The New Statesman is no friend of the Independence movement, but it has given space to some writing sympathetic to it and none of the mad frothing stuff we’re getting currently around Salmondgate. For example, in November 2018, we could read Nicholas Lezard writing:
‘I wasn’t pro-independence when there was a referendum on it, but now I’m here I begin to see the attraction, especially as England seems to have gone mad.’
However, giving space to serial raging distorter, Chris Deerin, they join the mob desperately trying to fabricate civil war in the SNP:
‘The war between Alex Salmond and Nicola Sturgeon could be catastrophic for the SNP. If the sexual misconduct allegations against Salmond are not proven, his successor will be left helplessly exposed.’
I’m only doing this because I’ve got a lingering residual fondness for the New Statesman, which I subscribed to in the pre-Blair days, up to 1997. Pre-Internet, there wasn’t much else to read, and they sometimes featured the great Neal Acherson. I cancelled it when they thought it clever to let Alistair Campbell edit it and then to let Tony Blair write for them. They kept sending me free copies with invitations to re-subscribe but they’d crossed my red lines and the independence movement pulled me back.
I won’t take long with this. Just a few points:
‘His tactics – and he is good at tactics – have been to obscure the grim nature of the allegations by going after flaws in the process. His crowdfunding of £100,000 to cover his legal fees may leave a bitter taste in the mouth – Salmond is by most people’s standards well-off – but it has been effective. The step seems to have been made for political as much as financial reasons, to show that even amid this crisis he could command the loyalty of independence supporters. And they flocked to him – 4,000 people donated.’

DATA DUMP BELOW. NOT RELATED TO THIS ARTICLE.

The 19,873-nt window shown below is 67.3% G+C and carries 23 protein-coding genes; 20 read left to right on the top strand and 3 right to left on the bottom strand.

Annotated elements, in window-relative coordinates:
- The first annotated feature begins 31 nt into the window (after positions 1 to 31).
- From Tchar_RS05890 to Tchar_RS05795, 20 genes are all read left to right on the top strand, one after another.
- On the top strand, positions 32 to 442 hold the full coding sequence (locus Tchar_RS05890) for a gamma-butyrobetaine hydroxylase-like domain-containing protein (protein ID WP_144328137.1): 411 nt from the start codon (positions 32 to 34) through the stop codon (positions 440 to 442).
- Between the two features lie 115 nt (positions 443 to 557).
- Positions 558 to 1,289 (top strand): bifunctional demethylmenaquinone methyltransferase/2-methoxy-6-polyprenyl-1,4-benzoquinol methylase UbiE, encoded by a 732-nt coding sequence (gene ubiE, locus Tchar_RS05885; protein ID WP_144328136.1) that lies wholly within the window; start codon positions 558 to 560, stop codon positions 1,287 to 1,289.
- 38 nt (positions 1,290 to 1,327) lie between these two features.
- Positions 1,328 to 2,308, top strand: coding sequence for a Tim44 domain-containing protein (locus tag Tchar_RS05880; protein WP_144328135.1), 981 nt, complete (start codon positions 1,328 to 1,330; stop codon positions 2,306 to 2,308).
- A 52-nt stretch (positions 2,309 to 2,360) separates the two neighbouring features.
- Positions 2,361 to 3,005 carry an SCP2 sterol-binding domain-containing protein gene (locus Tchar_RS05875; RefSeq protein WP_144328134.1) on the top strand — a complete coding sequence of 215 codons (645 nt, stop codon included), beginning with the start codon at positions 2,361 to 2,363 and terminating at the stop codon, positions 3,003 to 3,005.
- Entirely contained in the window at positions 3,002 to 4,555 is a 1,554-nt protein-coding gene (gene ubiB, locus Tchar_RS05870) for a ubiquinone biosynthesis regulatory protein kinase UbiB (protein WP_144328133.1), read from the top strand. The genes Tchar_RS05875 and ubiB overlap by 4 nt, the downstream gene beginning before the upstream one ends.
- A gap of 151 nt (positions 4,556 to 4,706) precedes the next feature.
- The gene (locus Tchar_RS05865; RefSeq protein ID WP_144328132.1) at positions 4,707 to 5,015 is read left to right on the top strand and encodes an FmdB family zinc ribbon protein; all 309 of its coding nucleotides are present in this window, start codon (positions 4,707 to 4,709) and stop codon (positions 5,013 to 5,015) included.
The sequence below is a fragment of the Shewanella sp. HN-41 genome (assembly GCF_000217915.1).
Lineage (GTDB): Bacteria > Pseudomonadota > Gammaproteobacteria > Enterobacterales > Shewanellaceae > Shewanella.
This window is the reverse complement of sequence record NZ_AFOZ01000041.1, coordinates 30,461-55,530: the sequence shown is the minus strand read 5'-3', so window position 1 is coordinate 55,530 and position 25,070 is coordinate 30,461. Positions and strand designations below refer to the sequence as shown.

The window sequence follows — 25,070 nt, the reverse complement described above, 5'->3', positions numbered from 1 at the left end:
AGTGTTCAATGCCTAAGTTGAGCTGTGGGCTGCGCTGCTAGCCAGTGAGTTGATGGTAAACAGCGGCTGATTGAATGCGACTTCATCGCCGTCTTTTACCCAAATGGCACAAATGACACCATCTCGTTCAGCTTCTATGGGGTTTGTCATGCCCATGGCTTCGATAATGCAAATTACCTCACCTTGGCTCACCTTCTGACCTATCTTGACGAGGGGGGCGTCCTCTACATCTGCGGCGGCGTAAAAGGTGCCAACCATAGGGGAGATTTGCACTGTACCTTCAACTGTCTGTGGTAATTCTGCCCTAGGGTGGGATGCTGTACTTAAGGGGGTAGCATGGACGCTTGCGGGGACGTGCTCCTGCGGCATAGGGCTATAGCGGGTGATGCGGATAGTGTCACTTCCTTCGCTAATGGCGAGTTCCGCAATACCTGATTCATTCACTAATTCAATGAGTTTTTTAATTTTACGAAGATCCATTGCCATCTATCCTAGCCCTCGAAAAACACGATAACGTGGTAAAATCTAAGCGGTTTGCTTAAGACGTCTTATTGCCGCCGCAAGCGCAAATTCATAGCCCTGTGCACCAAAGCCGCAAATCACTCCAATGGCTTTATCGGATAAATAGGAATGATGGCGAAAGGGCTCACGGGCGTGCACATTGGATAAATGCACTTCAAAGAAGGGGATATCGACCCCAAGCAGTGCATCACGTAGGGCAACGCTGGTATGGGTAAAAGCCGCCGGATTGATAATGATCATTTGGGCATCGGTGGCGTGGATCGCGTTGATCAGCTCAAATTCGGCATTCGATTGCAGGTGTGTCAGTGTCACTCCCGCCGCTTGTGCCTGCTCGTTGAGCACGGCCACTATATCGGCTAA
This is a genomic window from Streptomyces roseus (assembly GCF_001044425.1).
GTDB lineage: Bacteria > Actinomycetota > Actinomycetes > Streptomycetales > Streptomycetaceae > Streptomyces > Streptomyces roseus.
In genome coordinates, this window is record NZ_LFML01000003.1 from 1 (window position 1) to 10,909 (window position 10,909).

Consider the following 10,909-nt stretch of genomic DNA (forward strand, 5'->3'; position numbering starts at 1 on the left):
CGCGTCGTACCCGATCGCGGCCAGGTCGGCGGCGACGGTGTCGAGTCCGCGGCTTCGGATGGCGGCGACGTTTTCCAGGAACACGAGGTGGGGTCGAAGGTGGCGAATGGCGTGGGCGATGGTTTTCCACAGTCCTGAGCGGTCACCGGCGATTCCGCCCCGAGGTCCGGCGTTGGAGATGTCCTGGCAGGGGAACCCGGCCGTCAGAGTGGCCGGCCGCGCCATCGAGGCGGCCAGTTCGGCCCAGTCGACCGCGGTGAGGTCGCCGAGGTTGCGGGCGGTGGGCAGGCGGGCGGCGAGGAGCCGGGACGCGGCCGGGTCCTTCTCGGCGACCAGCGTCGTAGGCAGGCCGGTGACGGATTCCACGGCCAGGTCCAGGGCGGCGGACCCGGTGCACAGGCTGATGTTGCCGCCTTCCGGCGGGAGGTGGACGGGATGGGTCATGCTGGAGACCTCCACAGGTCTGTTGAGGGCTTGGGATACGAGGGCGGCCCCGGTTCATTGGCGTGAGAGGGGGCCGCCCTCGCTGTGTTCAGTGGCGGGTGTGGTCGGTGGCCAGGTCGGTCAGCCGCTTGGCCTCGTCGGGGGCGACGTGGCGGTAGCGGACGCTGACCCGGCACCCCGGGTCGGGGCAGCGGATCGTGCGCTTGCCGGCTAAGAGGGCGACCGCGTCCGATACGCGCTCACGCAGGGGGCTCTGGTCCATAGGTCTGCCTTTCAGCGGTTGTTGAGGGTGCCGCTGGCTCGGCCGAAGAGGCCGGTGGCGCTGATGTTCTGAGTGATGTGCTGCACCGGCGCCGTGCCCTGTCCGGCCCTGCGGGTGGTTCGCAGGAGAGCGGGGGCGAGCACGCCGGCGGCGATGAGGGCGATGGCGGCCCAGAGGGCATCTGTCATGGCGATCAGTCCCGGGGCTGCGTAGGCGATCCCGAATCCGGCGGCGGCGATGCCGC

‘Grim nature?’ He has been accused of sexual ‘harassment’ and not ‘assault’ as one Labour lackey tweeted today. ‘A bitter taste in the mouth?’ Why one earth should he not crowdfund? I contributed. His costs could have been enormous. ‘They flocked to him?’ There are 125 000 members. 1.6 million voted Yes when he was First minister. In that context, it was no clucking flock.
‘His latest tactic, having won his case on a technicality, is to force the resignation of the Scottish government’s permanent secretary, Leslie Evans. Evans drew up new procedures for handling sexual harassment claims shortly before the allegations against Salmond were made early last year.’
‘A technicality?’ It was a significant error and an ethical failure by the civil servants involved. ‘Scottish Government?’ Salmond knows, and many supporters know, that Evans is technically part of the Scottish Government and that Sturgeon has to support her staff in public, but they also know that Evans is the target along with the UK civil service. As things proceed Sturgeon’s signing-off the policy will be distinguished from Evan’s misuse of it.
‘Salmond and Sturgeon are now at war over Evans’s future. The former first minister says his victory is an “abject humiliation” for the Scottish government and insists Evans must “consider her position”. The current First Minister, who appointed the permanent secretary, and who signed off the new harassment procedures, is standing by her woman.’
Well of course she is standing by Evans in public but when politicians are let down by civil servants, they are already on the way out. Evans is replaceable, but the party apparatchiks will make sure no dynastic war ensues. Salmond is hurt but it will pass once Evans has gone, the Indyref2 campaign begins and his powers are wanted.
Finally, the media gaze will turn. What fascinating horrors do the Tories have in store for us in 2019?